Written by Andy Trainer– Thu 14 Feb 2013
We recently wrote about an American man who used Six Sigma to control his diabetes. It went to show that Six Sigma is gradually being recognised as a system that can be used beyond the workplace and especially for more than just manufacturing.
Six Sigma is all about improving the quality of processes and thereby the end result. Now if you've ever burnt your dinner or tried out a new recipe that has not quite ended up how you expected, you'll know that cooking is an area in which quality can always be improved!
In this post then, we're going to look at one of the main tenets of Six Sigma: the DMAIC method and see how it could be applied to kitchen to show how useful it is as process and demonstrate how it works.
If you prefer your Six Sigma with a side of business, take a look at our range of Six Sigma Courses - there's one for any level of experience.
So let's say you've got a classic go-to meal that you just love cooking; I'll use my own example of chilli con carne.
The trouble is that you or those you make it for have lost interest in it. There's something missing - it used to excite you, now it's just dull (obviously in business, it would be used to make more money, not make your work more interesting!).
Fear not! By using the DMAIC method you'll have a chilli (or your own personal choice of meal) that'll be making your taste buds dance again in no time.
DEFINE - Work out what's wrong with the meal. Take the time to have multiple taste tests and pinpoint exactly what it is that's pushing you to the point of giving it all up for a Maccy Ds. Is it bland, is it too strong/too mild?
MEASURE - Collect specific data about the meal - how much salt do you use, how much beef, how many onions etc. Do you change it each time?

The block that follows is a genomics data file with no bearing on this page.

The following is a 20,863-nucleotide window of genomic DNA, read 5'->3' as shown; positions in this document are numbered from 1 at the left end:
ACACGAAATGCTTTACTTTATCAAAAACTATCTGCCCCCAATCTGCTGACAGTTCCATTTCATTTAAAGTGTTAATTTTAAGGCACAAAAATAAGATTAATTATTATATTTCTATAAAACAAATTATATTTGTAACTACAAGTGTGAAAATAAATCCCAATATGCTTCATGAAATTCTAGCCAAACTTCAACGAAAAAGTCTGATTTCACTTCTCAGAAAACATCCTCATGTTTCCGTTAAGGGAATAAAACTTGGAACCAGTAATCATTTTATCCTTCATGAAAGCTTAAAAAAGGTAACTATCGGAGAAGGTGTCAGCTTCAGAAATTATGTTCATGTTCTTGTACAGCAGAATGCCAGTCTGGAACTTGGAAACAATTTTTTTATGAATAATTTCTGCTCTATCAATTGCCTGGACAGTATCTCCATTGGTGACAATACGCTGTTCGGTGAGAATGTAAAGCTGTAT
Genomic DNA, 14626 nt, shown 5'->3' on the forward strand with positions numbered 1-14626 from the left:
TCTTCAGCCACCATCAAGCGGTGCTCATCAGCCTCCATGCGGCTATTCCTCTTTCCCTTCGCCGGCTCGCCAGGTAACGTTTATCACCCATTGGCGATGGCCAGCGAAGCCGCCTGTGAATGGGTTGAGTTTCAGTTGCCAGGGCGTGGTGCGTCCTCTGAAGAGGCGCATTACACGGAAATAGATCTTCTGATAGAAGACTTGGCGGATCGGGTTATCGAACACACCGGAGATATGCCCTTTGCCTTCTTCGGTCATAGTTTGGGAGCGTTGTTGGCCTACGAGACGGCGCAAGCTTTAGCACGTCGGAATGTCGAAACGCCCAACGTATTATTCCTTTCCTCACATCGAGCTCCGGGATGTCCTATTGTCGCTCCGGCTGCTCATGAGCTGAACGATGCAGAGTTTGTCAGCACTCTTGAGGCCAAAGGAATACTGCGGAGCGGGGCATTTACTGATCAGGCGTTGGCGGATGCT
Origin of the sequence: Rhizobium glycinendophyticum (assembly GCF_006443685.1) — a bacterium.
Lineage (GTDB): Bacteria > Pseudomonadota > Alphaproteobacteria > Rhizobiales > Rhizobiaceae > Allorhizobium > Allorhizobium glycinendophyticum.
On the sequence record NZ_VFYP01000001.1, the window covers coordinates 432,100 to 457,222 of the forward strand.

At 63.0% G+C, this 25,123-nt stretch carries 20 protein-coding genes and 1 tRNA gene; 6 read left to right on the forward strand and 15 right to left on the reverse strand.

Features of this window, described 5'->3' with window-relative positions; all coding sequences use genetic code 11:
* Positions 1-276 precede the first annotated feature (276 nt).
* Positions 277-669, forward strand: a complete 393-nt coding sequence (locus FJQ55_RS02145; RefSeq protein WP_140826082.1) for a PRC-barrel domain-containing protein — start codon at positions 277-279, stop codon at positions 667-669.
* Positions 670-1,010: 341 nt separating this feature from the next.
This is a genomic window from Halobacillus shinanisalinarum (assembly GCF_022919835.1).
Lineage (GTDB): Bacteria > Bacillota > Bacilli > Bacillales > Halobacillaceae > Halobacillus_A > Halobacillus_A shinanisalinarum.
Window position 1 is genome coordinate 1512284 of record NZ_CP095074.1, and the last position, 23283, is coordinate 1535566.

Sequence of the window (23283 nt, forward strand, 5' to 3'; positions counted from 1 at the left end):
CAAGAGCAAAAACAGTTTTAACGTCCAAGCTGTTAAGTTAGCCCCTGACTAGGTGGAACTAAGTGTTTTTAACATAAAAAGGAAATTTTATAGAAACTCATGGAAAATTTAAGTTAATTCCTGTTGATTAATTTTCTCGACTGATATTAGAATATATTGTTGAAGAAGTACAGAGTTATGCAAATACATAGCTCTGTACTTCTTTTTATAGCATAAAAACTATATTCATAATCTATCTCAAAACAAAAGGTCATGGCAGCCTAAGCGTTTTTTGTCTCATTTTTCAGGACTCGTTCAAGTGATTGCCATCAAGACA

ANALYSE - Take that data that you've collected and study it for a pattern - on the occasion you used two onions instead of one, did it have more flavour? Or was it overpowering?
IMPROVE - Collate the data and analysis to find out what the 'optimum' recipe is e.g. when you had one onion, two tins of tomatoes and a teaspoon of chilli powder it was mild and bland but two onions, one tin of tomatoes and a tablespoon of chilli powder was far too strong. Find that goldilocks zone!
CONTROL - Record the best recipe you find and make sure to follow it to a tee; although cooking is about experimenting so don't let yourself be restricted every time. If, however, you need to be certain that the meal you cook will be tasty (if the in-laws are coming over for example!) then follow this method.
Six Sigma is useful for so many things; it's easy to forget that it originated as a purely manufacturing-based system. These days it's being used by everyone from the major players in the service industry to small local businesses and as such, is only becoming more important as a skill set.
If you'd like to start on the path to being a Six Sigma pro, try our Green Belt Training. We can't promise you'll learn much about cooking but you will learn a lot about improving the quality of your business systems. And if the side effect is that you're able to make a mean chilli, then all the better!
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